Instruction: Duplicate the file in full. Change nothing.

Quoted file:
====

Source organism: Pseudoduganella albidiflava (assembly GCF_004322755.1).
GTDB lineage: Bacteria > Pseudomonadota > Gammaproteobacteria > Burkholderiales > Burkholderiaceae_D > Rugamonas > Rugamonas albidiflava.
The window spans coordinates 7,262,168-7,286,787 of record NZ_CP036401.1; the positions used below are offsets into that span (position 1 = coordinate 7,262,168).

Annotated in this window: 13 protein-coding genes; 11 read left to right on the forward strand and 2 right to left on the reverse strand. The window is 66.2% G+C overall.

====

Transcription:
Source organism: Pseudoduganella albidiflava (assembly GCF_004322755.1).
GTDB lineage: Bacteria > Pseudomonadota > Gammaproteobacteria > Burkholderiales > Burkholderiaceae_D > Rugamonas > Rugamonas albidiflava.
The window spans coordinates 7,262,168-7,286,787 of record NZ_CP036401.1; the positions used below are offsets into that span (position 1 = coordinate 7,262,168).

Annotated in this window: 13 protein-coding genes; 11 read left to right on the forward strand and 2 right to left on the reverse strand. The window is 66.2% G+C overall.